More than two years ago, the Canon T2i set the standard for beginner DSLRs. The camera proved, for $1000, that you could get beautiful photos and slick HD video. It was incredibly popular, as was Canon's 2011 follow-up, the T3i.
But things have changed. The Canon EOS Rebel T4i comes to the market at a time when the case for buying a sub-$1000 DSLR has never been weaker. Mini mirrorless cameras like the Sony NEX F3 and the Panasonic GX1 produce nearly identical image quality with less bulk.
With an auto-focus video and an incredible touchscreen, the T4i is the most refined version of this camera yet. But is it—is a mini-DSLR, period—still relevant?
What Is It?
A consumer DSLR with an 18-megapixel, APS-C sensor and 1080p video powers. The body only costs $850. It's $950 with an 18-55mm lens, and $1200 with an 18-135mm STM lens.
Who's It For?
The aspiring amateur looking for near-professional image quality in a body that feels and handles like a serious single-lens-reflex film camera.
The T4i is as black and boring as any affordable DSLR. It's like a T3i with a touchscreen.
The camera handles like a T3i. That new 3-inch LCD touchscreen lets you abandon most of the buttons. A new continuous autofocus system works while recording video.
The Best Part
The wonderfully responsive capacitive touchscreen. This smartphone feature, on this camera, has impressive results.
The much-touted continuous autofocus for video takes several seconds to find its mark. It's annoying for video. For photography, it's excruciating, with its unpredictable, hugely disappointing performance.
- We tested the T4i for about a month, mostly using the tiny, lovely new wide-aperture 40 mm pancake lens.
- We also used the new 18-135mm STM lens, and a standard Canon 18-135mm lens.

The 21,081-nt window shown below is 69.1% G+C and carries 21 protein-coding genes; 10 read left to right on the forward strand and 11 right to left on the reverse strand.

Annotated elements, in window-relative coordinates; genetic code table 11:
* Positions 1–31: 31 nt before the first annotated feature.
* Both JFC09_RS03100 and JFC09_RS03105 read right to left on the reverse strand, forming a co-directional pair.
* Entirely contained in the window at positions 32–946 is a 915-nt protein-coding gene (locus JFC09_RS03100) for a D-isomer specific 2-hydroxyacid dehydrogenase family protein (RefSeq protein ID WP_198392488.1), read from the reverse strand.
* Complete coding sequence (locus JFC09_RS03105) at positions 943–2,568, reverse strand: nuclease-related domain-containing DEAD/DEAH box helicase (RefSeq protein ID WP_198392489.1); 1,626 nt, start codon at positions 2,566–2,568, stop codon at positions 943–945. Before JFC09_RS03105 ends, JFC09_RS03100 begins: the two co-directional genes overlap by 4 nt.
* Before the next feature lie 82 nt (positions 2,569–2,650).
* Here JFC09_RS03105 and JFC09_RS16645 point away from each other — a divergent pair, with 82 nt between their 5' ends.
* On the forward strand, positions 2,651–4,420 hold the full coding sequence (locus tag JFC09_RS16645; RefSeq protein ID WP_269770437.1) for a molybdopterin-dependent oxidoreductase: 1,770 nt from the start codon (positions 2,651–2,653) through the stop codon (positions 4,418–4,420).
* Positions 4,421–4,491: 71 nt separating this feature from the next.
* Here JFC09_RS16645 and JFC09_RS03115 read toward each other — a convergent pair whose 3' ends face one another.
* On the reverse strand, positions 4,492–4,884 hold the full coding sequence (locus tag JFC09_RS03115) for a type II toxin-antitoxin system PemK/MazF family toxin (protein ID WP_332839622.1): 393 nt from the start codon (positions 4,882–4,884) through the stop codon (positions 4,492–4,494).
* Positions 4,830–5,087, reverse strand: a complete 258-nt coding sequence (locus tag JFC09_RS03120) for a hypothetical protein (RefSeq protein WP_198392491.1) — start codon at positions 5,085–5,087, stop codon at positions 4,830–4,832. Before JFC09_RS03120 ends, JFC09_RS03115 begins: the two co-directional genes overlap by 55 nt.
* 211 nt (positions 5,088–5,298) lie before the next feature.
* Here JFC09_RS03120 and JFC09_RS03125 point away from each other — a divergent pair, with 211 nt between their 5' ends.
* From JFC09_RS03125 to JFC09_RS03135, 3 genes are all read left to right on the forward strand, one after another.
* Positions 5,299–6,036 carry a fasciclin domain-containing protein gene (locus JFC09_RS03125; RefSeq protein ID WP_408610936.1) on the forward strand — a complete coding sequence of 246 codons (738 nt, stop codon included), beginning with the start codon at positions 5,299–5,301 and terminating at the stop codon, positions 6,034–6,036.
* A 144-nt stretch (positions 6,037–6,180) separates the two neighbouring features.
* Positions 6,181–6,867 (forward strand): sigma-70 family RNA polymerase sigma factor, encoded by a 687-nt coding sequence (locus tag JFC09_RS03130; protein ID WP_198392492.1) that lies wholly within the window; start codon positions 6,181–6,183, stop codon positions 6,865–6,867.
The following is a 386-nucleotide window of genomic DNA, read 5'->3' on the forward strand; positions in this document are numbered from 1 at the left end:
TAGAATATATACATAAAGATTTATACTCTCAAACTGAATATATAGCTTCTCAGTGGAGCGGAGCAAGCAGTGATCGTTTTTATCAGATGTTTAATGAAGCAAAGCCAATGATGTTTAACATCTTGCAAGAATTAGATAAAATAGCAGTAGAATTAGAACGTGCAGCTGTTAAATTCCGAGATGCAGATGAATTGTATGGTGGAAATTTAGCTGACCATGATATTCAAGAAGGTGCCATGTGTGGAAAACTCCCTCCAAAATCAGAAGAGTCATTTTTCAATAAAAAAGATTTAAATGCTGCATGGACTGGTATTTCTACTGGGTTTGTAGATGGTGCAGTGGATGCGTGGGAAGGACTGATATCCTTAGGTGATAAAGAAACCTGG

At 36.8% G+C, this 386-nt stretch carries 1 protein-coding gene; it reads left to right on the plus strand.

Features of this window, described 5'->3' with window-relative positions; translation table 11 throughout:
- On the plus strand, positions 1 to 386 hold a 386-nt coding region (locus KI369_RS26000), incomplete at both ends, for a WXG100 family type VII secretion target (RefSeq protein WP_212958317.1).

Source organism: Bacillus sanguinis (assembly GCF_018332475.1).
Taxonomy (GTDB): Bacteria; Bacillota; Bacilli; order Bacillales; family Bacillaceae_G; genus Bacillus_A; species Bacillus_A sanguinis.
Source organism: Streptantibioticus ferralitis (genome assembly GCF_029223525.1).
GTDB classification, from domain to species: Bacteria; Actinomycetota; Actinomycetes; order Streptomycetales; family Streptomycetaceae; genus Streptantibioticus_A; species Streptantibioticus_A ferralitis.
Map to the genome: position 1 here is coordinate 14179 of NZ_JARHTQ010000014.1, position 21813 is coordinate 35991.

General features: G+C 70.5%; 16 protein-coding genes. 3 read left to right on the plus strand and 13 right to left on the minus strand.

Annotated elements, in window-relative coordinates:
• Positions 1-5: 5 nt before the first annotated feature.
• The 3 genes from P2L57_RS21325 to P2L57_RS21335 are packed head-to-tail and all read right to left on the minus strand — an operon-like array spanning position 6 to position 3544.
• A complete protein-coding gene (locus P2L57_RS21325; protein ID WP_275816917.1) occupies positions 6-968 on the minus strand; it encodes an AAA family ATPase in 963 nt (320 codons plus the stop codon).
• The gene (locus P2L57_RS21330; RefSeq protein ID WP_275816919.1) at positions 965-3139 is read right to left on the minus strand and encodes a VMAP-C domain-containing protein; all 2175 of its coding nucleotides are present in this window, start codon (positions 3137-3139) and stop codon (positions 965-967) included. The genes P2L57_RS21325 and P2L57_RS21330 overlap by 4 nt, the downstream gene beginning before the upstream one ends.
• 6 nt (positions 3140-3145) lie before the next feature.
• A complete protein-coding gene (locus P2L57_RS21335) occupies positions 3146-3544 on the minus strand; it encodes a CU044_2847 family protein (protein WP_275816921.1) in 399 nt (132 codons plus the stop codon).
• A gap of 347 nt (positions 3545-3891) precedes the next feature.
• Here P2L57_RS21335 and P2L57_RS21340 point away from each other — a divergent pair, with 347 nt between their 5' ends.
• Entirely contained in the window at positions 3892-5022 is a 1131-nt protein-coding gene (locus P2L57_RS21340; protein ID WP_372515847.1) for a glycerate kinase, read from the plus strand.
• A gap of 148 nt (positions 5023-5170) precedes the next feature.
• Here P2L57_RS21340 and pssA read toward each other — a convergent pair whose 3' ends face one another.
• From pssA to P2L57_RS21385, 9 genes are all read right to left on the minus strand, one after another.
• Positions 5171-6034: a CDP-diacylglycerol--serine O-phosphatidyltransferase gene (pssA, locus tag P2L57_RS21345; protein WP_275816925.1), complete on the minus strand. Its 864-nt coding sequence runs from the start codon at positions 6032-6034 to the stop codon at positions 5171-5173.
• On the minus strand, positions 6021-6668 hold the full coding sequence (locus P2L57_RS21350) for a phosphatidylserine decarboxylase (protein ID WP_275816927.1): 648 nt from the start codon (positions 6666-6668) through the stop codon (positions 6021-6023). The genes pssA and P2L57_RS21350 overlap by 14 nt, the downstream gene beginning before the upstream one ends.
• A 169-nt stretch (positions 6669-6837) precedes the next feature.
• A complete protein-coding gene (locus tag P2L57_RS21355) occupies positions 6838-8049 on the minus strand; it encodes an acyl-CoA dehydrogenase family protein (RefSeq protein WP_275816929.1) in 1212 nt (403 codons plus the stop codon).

- The T4i's image quality hasn't improved much from the T3i.
The camera's video quality is virtually identical to the performance on the T2i. The noise at high ISOs is still a mess, the image could be sharper, and the aliasing and moire distortions haven't been fixed. Given that video is one of the selling points for this (and all Canon cameras), you expect better.
- The T4i did get an upgraded Digic 5 processor, which will reduce noise or improve color in certain shots. It also boosts the continuous shooting speed to five frames per second. The change is so slight, though, that the target audience for this camera probably wouldn't notice it.
- The T4i uses its slow live view auto-focus any time you're in live view mode. AF is annoying when you're shooting video, but using it for photography is excruciating. You can avoid this by using the optical viewfinder—in fact, this is one of the major advantages of using a DSLR over a mirrorless camera.
- Canon introduced a new line of STM ("stepping motor") lenses with the camera that are designed to focus quietly for video. As promised, they're quiet.
Should You Buy It?
It's easy to say there's no difference between an affordable DSLR and a mirrorless camera. But the subtle differences are actually pretty significant.
If you're going to use your camera as a way to just take high-quality snapshots, the limitations of mirrorless might not bother you. But if you really want to learn photography, there's no substitute for the controls afforded by a DSLR. These cameras teach you how fundamental concepts like ISO, aperture, and shutter speed affect your photos. The manual focus on mirrorless cameras is a joke when compared to using an optical viewfinder to dial it in.
So if you're really serious about learning photography—like so serious that you're already dreaming of upgrading to a pro DSLR one day—you could consider the T4i. But even then, to get the best value, you might as well go for the T3i.
If what you find enticing is the T4i's touchscreen, then before you make your decision, wait for this fall's reviews of the Canon EOS-M and the Sony NEX-5R. These two tiny touchscreen cameras will have APS-C sensors. We'll need to test them to be sure, but either could have comparable performance to the T4i, in a cheaper, more compact package.
• Price: $850 (Body only), $950 w/18-55mm lens, $1200 w/18-135mm STM lens
• Sensor: 18-megapixel, APS-C (23.4 x 15.4 mm)
• Max ISO: 12800 (standard)/25600 (expanded)
• Image: Up to 5,184 x 3,456 pixels
• Video: 1920 x 1080 30/25/24 and 1280 x 720 60/50
• Screen: 1,040,000-dot, 3-inch, capacitive touch LCD
• Weight: 18 ounces (body only)
• Gizrank: 3.5
Video by Michael Hession/ Additional photography by Nick Stango